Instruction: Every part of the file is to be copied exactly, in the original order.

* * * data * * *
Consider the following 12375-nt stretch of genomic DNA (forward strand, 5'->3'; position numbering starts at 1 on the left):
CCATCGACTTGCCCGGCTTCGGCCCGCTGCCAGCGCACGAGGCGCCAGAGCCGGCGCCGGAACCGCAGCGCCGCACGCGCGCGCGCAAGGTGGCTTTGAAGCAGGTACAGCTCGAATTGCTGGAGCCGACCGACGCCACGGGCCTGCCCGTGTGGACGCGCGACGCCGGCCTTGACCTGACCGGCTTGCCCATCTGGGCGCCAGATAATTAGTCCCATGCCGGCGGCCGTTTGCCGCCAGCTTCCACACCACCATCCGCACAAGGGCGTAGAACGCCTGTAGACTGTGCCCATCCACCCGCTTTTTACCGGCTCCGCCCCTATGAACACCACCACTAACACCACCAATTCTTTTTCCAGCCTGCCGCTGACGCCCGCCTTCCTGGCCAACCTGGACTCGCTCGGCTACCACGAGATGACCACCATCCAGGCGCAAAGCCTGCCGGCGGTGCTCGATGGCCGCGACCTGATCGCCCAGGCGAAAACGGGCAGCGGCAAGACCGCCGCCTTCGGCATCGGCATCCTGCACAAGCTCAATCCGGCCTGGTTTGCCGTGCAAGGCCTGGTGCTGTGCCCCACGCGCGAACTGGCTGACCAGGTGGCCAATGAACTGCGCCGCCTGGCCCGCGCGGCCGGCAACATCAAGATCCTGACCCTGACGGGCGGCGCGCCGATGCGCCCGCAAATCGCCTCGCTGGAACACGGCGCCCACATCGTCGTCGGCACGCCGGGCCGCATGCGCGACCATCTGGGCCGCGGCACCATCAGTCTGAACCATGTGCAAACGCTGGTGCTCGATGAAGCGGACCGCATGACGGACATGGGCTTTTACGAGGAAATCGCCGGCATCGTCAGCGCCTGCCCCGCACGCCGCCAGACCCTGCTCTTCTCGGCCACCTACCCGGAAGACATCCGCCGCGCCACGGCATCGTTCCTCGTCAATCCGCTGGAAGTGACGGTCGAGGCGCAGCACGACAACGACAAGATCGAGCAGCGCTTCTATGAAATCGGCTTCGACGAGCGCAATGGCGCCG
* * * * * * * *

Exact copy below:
Consider the following 12375-nt stretch of genomic DNA (forward strand, 5'->3'; position numbering starts at 1 on the left):
CCATCGACTTGCCCGGCTTCGGCCCGCTGCCAGCGCACGAGGCGCCAGAGCCGGCGCCGGAACCGCAGCGCCGCACGCGCGCGCGCAAGGTGGCTTTGAAGCAGGTACAGCTCGAATTGCTGGAGCCGACCGACGCCACGGGCCTGCCCGTGTGGACGCGCGACGCCGGCCTTGACCTGACCGGCTTGCCCATCTGGGCGCCAGATAATTAGTCCCATGCCGGCGGCCGTTTGCCGCCAGCTTCCACACCACCATCCGCACAAGGGCGTAGAACGCCTGTAGACTGTGCCCATCCACCCGCTTTTTACCGGCTCCGCCCCTATGAACACCACCACTAACACCACCAATTCTTTTTCCAGCCTGCCGCTGACGCCCGCCTTCCTGGCCAACCTGGACTCGCTCGGCTACCACGAGATGACCACCATCCAGGCGCAAAGCCTGCCGGCGGTGCTCGATGGCCGCGACCTGATCGCCCAGGCGAAAACGGGCAGCGGCAAGACCGCCGCCTTCGGCATCGGCATCCTGCACAAGCTCAATCCGGCCTGGTTTGCCGTGCAAGGCCTGGTGCTGTGCCCCACGCGCGAACTGGCTGACCAGGTGGCCAATGAACTGCGCCGCCTGGCCCGCGCGGCCGGCAACATCAAGATCCTGACCCTGACGGGCGGCGCGCCGATGCGCCCGCAAATCGCCTCGCTGGAACACGGCGCCCACATCGTCGTCGGCACGCCGGGCCGCATGCGCGACCATCTGGGCCGCGGCACCATCAGTCTGAACCATGTGCAAACGCTGGTGCTCGATGAAGCGGACCGCATGACGGACATGGGCTTTTACGAGGAAATCGCCGGCATCGTCAGCGCCTGCCCCGCACGCCGCCAGACCCTGCTCTTCTCGGCCACCTACCCGGAAGACATCCGCCGCGCCACGGCATCGTTCCTCGTCAATCCGCTGGAAGTGACGGTCGAGGCGCAGCACGACAACGACAAGATCGAGCAGCGCTTCTATGAAATCGGCTTCGACGAGCGCAATGGCGCCG